BUENOS AIRES (Reuters) - Britain should spend more helping its own poor than on defending the Falkland Islands, Argentine President Cristina Fernandez said on Thursday, responding to a recently-announced budget increase aimed at protecting the contested archipelago.
Britain’s government said last week it would reinforce its military presence on the Falklands to counter the “very live threat” posed by Argentina.
Fernandez, in a speech honoring soldiers who died in her country’s failed 1982 invasion of the South Atlantic islands, dismissed the idea of Argentina being a threat, telling Britain to focus instead on fighting poverty within its own borders.
“What a paradox,” Fernandez chided, “when there are more than one million Britons eating at the food banks they have had to open in one of the most powerful countries in the world.”
“Don’t worry. Don’t spend another pound sterling on defending the Malvinas,” she said, using the Argentina term for the Falklands. “Spend your money feeding the English, on providing jobs for your young people and a better quality of life for the British, because we are not a threat to anyone.”
Tensions over the Falklands still simmer more than 30 years after Argentine forces seized the islands and Britain sent a task force to retake them in a brief war which saw more than 600 Argentine and 255 British servicemen killed.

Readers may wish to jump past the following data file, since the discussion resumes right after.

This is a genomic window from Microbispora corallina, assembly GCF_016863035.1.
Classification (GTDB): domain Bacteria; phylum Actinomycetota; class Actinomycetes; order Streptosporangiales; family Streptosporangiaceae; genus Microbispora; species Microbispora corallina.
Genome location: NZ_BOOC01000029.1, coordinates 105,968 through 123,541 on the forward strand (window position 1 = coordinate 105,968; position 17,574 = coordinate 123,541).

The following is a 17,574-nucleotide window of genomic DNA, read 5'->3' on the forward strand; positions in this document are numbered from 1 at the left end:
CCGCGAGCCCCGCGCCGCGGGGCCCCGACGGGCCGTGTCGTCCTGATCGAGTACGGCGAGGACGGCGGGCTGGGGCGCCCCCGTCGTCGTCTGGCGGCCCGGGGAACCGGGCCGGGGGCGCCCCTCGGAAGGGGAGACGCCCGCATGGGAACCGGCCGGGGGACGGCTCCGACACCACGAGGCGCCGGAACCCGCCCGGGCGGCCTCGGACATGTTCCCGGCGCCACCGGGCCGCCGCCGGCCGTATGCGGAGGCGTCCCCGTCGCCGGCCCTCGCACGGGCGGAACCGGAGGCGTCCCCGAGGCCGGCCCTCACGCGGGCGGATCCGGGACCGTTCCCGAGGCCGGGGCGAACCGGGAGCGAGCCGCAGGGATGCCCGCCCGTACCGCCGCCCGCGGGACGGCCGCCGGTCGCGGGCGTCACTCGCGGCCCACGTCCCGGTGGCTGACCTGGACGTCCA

Fiery orator Fernandez has stepped up her international campaign to get sovereignty over the islands as oil and gas exploration in the region increases the stakes. She vowed that Argentina would eventually win the Falklands back through diplomatic, not military means.
Earlier on Thursday, in a move Fernandez called “almost provocative”, Premier Oil Plc and Falkland Oil and Gas Ltd said they made an oil and gas discovery at a well in the archipelago, the first in a nine-month drilling campaign.
The islands lie 300 miles (480 km) off the Argentine coast and 8,000 miles (12,870 km) from Britain. About 2,800 people live on the islands, where the main industries are sheep farming, fishing and some tourism.
Britain said last week it plans to deploy two Chinook helicopters to the Falklands beginning in mid-2016, upgrade communications and renew the surface-to-air missile defense system which is due to come out of service in 2020.
Reporting by Hugh Bronstein